My sister and I are off to the epicentre of woollen fashion, fine food and beautiful fibre at ridiculous o’clock tomorrow morning and my thoughts have thus turned to all things knitty. Yes, I knit – in public and in private, pretty much whenever the opportunity arises and my hands need something to occupy them to pass the time. It requires little in the way of special equipment, is portable, relaxing, sometimes frustrating, can be done in company and generally produces something that’s, at the very least, useful. An all-round winner, really.
I feel as though I’ve always knitted, but in actual fact knitting isn’t something that came naturally to me at all. My first attempts were thrust upon me by hard-hearted junior school teachers who appeared to believe that all girls could (and should!) knit. My tangled, grubby yarn and overt lack of enthusiasm eventually disabused them of this notion, but it took great diligence on my part to achieve this.
Congratulating myself on a narrow escape, I moved on to senior school. To my horror, the knitting-monster was lying in wait when I got there. The teachers ‘encouraged’ all the girls (yes, a girls school) to knit squares every year. These were then sewn into blankets (presumably by the teachers or some gullible mothers) and donated to a local age-care facility that the school helped to support.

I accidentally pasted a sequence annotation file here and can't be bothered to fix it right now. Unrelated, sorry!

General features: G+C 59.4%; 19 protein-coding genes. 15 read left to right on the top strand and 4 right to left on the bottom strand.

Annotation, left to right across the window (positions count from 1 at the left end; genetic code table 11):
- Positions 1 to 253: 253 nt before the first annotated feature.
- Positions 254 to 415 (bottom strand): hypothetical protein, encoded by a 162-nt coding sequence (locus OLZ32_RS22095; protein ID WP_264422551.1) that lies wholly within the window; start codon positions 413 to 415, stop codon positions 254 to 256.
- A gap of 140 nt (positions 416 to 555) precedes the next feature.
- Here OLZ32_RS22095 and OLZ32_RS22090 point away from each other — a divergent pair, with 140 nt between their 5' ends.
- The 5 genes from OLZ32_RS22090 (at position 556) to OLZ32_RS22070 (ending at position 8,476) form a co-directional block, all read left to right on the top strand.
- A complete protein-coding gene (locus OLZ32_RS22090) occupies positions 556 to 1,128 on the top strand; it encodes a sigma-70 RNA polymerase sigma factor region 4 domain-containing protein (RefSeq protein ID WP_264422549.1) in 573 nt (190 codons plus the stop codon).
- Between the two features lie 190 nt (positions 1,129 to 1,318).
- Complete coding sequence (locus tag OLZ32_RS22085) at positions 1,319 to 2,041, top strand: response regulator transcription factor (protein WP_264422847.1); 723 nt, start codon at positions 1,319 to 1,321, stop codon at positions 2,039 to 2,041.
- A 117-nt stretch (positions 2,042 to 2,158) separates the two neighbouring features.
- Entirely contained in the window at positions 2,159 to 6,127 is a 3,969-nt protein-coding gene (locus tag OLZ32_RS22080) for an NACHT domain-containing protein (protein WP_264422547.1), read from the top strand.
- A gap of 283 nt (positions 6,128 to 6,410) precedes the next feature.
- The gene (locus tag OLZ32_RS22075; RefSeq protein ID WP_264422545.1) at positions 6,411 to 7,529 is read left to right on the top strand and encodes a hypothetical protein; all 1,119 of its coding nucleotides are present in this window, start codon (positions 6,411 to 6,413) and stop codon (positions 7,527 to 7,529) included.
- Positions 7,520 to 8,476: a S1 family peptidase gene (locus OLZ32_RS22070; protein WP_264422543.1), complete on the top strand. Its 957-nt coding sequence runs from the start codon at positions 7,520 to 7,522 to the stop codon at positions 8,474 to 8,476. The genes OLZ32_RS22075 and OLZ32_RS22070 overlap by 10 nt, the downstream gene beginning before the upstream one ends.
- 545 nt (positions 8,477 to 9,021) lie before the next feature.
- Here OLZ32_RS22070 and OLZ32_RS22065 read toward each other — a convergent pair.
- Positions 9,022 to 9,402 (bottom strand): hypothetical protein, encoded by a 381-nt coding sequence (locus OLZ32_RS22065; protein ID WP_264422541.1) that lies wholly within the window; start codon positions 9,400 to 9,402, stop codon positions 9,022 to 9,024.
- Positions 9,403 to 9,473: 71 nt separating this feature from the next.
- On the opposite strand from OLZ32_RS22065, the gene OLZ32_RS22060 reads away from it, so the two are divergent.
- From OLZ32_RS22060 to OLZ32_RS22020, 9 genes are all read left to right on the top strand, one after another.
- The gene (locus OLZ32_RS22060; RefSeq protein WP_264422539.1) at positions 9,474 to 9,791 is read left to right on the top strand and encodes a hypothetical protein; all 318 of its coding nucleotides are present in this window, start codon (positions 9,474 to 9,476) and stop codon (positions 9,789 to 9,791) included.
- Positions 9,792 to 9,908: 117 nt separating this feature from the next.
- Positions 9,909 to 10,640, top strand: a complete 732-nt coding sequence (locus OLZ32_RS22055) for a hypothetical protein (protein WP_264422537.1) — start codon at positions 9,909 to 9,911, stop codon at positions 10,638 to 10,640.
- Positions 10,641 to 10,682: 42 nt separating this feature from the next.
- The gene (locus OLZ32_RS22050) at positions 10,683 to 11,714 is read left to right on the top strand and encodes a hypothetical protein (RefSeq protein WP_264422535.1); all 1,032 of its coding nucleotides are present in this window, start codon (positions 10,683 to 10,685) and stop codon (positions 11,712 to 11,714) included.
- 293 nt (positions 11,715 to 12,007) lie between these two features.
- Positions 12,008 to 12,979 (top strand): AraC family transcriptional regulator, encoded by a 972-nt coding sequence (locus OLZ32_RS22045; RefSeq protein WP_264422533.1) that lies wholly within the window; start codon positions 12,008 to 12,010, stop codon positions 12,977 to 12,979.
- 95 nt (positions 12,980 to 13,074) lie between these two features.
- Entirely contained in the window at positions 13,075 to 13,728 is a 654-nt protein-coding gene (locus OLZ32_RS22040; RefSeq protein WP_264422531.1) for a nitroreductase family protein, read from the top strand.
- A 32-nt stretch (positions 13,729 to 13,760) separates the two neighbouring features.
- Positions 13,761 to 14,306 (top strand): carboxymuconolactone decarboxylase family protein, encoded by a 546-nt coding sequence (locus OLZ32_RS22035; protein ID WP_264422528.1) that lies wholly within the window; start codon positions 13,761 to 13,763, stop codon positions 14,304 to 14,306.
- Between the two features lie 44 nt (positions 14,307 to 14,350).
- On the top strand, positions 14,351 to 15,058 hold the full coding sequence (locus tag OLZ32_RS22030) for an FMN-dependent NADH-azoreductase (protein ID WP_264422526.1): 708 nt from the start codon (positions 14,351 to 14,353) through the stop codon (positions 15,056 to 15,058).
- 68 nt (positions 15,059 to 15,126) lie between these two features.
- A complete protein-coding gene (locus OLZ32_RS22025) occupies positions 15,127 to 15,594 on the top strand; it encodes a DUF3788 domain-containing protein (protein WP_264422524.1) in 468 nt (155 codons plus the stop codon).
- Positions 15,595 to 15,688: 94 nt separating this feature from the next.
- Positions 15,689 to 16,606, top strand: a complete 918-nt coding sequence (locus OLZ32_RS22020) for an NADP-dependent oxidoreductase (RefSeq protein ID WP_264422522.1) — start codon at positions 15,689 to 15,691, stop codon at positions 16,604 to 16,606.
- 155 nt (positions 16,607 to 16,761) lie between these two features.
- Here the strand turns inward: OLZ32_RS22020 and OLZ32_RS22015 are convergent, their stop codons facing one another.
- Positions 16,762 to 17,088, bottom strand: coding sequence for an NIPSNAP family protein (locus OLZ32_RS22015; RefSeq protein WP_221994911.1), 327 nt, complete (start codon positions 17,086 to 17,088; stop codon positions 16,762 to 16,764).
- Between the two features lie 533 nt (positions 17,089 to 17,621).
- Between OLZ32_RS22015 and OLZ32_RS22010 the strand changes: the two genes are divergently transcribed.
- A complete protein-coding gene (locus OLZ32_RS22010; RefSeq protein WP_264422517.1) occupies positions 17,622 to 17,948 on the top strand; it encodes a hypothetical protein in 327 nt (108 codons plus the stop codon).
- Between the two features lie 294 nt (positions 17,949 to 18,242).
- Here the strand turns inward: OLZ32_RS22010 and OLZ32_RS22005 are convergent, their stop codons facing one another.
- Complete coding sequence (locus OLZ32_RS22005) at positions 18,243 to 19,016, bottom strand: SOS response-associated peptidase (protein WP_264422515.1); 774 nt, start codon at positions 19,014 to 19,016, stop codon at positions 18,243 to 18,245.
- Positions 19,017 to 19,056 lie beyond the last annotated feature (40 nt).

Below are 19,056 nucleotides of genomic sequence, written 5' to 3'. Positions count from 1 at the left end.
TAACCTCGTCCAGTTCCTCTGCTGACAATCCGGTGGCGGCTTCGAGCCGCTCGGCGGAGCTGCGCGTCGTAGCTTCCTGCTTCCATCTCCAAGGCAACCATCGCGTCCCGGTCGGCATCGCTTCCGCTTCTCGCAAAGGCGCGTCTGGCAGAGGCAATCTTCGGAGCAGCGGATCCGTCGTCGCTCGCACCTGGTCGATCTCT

It seemed like bad form not to participate and, to my surprise, squares turned out to be something that I could knit. Indeed, by the time I left high school, I could churn out a pretty good square over a couple of days, knitting at recess whilst chatting to friends. I didn’t realise it at the time, but this simple knitting project – and the feeling that I was helping to contribute to a good cause – changed my attitude to knitting and almost certainly encouraged me to develop a social conscience.
Several years later, a knitting-pro friend encouraged me to try knitting again, starting with something small. She taught by example, become the then-equivalent of my personal YouTube knitting video stream. I could ask her to show me the same thing again (and again) and she’d patiently ‘replay’ the bit I didn’t get without being ‘judgey’ about it. The result is that I’ve dabbled with fancy stitches, fair isle, used intarsia as a way to create pictures on jumpers for my children, tried socks and created toys. My latest adventure is to join a knitting group and to give interlace knitting a try.
So I guess this means that, whilst I’m certainly not a pro-knitter, I’m no longer a rank novice. This is oddly satisfying, considering the rather rocky start. I’m looking forward to meeting some extreme knitting-nuts, perhaps learning a new technique or two and seeing (and buying) some beautiful yarn.
Bendigo, I hope you’re ready for us!